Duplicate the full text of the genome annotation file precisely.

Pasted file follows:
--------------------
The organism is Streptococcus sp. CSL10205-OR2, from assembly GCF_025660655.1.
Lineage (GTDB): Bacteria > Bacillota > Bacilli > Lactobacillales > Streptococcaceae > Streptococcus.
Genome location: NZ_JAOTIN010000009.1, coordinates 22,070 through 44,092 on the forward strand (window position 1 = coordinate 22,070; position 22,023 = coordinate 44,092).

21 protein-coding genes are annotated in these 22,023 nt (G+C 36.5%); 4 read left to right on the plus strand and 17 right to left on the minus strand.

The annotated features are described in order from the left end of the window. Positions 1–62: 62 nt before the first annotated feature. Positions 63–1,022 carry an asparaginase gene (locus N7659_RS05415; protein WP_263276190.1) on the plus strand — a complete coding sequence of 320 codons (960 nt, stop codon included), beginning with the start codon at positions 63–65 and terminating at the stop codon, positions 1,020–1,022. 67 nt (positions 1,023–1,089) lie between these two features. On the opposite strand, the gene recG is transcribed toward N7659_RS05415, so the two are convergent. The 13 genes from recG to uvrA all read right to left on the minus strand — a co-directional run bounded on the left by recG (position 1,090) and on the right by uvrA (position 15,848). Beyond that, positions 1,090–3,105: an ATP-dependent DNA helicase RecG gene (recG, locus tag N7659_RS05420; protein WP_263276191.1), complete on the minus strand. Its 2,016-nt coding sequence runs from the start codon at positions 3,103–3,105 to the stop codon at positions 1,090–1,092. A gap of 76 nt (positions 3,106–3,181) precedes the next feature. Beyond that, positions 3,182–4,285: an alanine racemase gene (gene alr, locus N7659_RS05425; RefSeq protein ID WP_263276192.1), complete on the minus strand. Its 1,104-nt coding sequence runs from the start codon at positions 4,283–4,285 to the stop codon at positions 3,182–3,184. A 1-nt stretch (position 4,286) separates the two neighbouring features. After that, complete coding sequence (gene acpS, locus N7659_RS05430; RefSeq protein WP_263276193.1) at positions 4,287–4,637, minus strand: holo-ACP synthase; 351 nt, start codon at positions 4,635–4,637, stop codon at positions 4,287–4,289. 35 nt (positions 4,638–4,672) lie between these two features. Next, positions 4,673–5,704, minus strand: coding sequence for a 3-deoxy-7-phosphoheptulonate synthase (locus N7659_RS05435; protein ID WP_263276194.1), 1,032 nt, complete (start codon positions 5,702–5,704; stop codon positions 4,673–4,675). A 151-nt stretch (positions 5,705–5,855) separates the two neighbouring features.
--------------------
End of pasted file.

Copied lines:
The organism is Streptococcus sp. CSL10205-OR2, from assembly GCF_025660655.1.
Lineage (GTDB): Bacteria > Bacillota > Bacilli > Lactobacillales > Streptococcaceae > Streptococcus.
Genome location: NZ_JAOTIN010000009.1, coordinates 22,070 through 44,092 on the forward strand (window position 1 = coordinate 22,070; position 22,023 = coordinate 44,092).

21 protein-coding genes are annotated in these 22,023 nt (G+C 36.5%); 4 read left to right on the plus strand and 17 right to left on the minus strand.

The annotated features are described in order from the left end of the window. Positions 1–62: 62 nt before the first annotated feature. Positions 63–1,022 carry an asparaginase gene (locus N7659_RS05415; protein WP_263276190.1) on the plus strand — a complete coding sequence of 320 codons (960 nt, stop codon included), beginning with the start codon at positions 63–65 and terminating at the stop codon, positions 1,020–1,022. 67 nt (positions 1,023–1,089) lie between these two features. On the opposite strand, the gene recG is transcribed toward N7659_RS05415, so the two are convergent. The 13 genes from recG to uvrA all read right to left on the minus strand — a co-directional run bounded on the left by recG (position 1,090) and on the right by uvrA (position 15,848). Beyond that, positions 1,090–3,105: an ATP-dependent DNA helicase RecG gene (recG, locus tag N7659_RS05420; protein WP_263276191.1), complete on the minus strand. Its 2,016-nt coding sequence runs from the start codon at positions 3,103–3,105 to the stop codon at positions 1,090–1,092. A gap of 76 nt (positions 3,106–3,181) precedes the next feature. Beyond that, positions 3,182–4,285: an alanine racemase gene (gene alr, locus N7659_RS05425; RefSeq protein ID WP_263276192.1), complete on the minus strand. Its 1,104-nt coding sequence runs from the start codon at positions 4,283–4,285 to the stop codon at positions 3,182–3,184. A 1-nt stretch (position 4,286) separates the two neighbouring features. After that, complete coding sequence (gene acpS, locus N7659_RS05430; RefSeq protein WP_263276193.1) at positions 4,287–4,637, minus strand: holo-ACP synthase; 351 nt, start codon at positions 4,635–4,637, stop codon at positions 4,287–4,289. 35 nt (positions 4,638–4,672) lie between these two features. Next, positions 4,673–5,704, minus strand: coding sequence for a 3-deoxy-7-phosphoheptulonate synthase (locus N7659_RS05435; protein ID WP_263276194.1), 1,032 nt, complete (start codon positions 5,702–5,704; stop codon positions 4,673–4,675). A 151-nt stretch (positions 5,705–5,855) separates the two neighbouring features.